5. Lynn

    January 17, 2022 at 11:17 am

    I cannot understand why there isn’t any curiosity or investigation in to how much drug cartel money is funneled to Democrats to keep our border wide open. Democrats are losing the Hispanic vote, bigly, because a whole lot of my Hispanic friends tell me the Democrats are in the pocket of the cartels, and their community knows it. But no one seems to care.

  6. TellTheTruth-2

    January 17, 2022 at 12:32 pm

    People supplying this DEATH drug need to be charged with premeditated murder.

  7. Sandra

    January 17, 2022 at 1:29 pm

    Drug dealers need to be caught, tried and executed on the spot.
    It’s the ONLY way to an end to this blight on our society.

  8. gloria

    January 17, 2022 at 2:32 pm

    something has got to be done to stop this killer from coming across the border. Do you think that man that we are supposed to call President cares?? NO!!!!!! he nor anymore of the demorats really care. Get them out of DC

  9. Carole C Lucca

    January 17, 2022 at 9:33 pm

    Parents where are you? Now is the time to be the role models for your children and grandchildren. NOw before its too late.” No left Turn” Moms for Liberty” “Loud Majority”

  10. Stephane

    January 18, 2022 at 5:45 am

    Thank you biden!

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War on Drugs

Campuses experiment with making free Naloxone available to combat drug overdoses

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The pandemic has exacerbated the use, overdoses and deaths of illicit drug use; primarily among our youth. In a desperate attempt to curb the raising fatality rates, experts claim it is time to experiment, particularly on college campuses and universities.

According to the Centers for Disease Control and Prevention, the average age of those who died in 2019 of drug overdose was only 22-years-old. Overdose numbers across all ages have only increased as the highly potent Fentanyl is being used to cut street drugs and is flooding into the United States, primarily from Mexico.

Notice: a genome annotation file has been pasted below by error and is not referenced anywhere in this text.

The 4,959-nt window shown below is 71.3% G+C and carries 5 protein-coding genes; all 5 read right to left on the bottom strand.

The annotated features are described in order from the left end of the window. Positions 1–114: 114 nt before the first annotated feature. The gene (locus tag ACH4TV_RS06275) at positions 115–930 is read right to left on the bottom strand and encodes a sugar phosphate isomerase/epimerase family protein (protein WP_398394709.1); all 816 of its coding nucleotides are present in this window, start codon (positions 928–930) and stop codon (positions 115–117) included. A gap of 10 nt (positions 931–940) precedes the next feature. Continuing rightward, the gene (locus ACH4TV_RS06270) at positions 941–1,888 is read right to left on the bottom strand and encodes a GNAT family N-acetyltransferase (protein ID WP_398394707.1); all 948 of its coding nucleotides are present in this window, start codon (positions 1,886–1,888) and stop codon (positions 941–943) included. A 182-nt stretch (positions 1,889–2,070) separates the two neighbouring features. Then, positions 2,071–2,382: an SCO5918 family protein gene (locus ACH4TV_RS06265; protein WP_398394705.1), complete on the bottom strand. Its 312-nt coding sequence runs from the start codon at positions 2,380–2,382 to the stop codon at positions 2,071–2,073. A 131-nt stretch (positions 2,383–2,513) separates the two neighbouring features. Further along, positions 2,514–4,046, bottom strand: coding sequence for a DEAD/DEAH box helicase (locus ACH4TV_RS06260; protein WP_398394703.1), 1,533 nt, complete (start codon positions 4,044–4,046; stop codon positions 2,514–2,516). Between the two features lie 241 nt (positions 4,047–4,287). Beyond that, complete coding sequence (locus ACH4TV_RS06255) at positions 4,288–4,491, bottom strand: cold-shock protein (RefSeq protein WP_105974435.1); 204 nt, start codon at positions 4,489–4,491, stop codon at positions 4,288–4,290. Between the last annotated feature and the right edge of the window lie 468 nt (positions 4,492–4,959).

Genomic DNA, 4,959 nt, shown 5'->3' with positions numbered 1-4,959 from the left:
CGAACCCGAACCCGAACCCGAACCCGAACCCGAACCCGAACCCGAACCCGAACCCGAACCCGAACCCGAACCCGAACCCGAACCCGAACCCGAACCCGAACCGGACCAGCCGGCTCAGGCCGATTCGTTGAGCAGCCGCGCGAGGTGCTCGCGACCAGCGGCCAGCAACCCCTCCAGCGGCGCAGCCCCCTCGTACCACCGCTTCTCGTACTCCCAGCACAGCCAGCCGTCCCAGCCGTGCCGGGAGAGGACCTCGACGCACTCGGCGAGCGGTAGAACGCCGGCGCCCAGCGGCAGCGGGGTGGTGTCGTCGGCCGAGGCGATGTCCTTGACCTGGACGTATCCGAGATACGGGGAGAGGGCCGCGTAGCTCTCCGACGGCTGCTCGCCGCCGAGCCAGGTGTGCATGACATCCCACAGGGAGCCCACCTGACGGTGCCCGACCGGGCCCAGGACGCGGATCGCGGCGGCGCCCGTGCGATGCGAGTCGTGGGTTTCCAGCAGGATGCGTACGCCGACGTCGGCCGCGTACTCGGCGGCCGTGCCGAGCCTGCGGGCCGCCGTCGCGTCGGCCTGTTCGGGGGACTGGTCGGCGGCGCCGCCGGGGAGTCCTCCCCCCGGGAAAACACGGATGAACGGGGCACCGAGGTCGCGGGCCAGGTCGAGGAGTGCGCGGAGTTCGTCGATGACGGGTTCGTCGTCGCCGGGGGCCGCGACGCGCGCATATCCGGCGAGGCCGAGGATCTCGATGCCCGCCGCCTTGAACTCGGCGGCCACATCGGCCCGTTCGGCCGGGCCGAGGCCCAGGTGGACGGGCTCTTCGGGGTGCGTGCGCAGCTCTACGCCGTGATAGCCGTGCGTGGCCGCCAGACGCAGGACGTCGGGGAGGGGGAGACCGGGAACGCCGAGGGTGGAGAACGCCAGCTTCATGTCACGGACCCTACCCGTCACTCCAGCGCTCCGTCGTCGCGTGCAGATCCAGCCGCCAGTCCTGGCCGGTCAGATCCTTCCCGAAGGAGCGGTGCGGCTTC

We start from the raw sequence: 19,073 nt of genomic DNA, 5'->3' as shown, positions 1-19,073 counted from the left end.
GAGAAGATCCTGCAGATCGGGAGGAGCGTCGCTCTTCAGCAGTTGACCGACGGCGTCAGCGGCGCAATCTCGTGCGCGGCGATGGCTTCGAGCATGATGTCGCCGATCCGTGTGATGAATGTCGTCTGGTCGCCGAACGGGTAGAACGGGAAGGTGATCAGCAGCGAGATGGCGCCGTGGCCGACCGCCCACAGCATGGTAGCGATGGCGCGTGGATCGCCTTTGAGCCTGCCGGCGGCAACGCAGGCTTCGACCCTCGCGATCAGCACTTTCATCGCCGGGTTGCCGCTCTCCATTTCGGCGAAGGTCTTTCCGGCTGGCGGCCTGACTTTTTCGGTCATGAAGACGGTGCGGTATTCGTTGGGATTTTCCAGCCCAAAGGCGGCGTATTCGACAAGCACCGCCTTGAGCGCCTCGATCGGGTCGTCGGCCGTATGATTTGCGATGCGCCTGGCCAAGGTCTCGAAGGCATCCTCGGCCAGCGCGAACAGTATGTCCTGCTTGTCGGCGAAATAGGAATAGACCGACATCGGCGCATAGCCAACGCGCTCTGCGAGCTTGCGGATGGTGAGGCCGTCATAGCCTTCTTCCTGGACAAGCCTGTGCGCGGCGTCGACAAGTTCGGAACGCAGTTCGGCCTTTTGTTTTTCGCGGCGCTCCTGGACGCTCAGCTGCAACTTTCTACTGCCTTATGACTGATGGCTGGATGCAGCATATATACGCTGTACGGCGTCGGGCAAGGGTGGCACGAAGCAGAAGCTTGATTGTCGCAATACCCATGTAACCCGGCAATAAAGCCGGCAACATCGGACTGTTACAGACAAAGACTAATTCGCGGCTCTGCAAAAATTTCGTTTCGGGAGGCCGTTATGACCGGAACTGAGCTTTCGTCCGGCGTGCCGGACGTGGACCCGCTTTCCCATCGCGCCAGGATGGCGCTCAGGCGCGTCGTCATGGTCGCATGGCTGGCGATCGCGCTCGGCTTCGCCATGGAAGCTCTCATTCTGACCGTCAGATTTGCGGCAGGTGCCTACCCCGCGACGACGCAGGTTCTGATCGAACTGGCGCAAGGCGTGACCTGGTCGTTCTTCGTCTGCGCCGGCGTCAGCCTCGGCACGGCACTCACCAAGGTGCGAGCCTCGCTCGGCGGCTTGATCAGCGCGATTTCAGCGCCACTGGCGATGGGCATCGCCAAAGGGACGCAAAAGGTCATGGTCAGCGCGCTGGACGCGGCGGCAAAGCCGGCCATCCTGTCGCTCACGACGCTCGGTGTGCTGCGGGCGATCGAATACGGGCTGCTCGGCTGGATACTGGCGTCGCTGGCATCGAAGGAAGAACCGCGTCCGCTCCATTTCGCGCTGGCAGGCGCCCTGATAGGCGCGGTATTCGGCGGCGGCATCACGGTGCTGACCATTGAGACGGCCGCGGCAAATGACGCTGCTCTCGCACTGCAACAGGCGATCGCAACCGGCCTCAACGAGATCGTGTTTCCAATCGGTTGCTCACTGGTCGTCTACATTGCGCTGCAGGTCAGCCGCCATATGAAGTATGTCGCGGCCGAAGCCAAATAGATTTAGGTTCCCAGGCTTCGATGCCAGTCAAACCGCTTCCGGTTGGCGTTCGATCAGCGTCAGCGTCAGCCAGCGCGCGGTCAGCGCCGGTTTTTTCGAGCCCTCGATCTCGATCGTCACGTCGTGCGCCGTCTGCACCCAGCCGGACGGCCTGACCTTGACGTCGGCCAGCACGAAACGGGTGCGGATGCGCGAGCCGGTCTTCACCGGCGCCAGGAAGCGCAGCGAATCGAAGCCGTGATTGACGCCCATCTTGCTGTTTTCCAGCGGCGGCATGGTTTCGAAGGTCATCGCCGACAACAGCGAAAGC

The University of Texas at Austin’s director of the PhARM Program Claire Zagorski notes the dangers of current synthetic opioid use such as fentanyl. Students using “are just unfortunately doing so in a very dangerous time in the drug market” said Zagorski.

Just last October the school and community mourned the death of  Texas Longhorns linebacker Jake Ehlinger who died of an accidental drug overdose.

The deaths of students increasing at an alarming rate has given Zagorski and others the idea to experiment with making naloxone available for free, beginning at the University of Texas. Although Zagorski said “we are not hearing about a lot of confirmed reports among students at UT” the “reality is we are most certainly seeing more than we are hearing about.”

Zagorski says the little data they have on overdoses on campus might not be showing the full picture but having access to life saving resources like Naloxone can help. Naloxone was approved by the Federal Drug Administration (FDA) to reverse opioid addiction. When someone is overdosing, if emergency Naloxone is administered in a timely manner, it binds to opioid receptors and can reverse and block the effects of drugs such as heroine, morphine and oxycodone.

“Naloxone is a fantastic medicine,” Zagorski said. “It is the antidote to opioid overdose.” Initially, Naloxone was put into residence halls, then expanded into the library. Plans to increase Naloxone’s availability around campus is believed to be, quite literally, the only antidote.

Kami Johnston, student director of Operation Naloxone, said “What Operation Naloxone does in the school of pharmacy is we hold campus-wide trainings. So we train people how to recognize an opioid overdose, how to respond to it, how to use Naloxone.”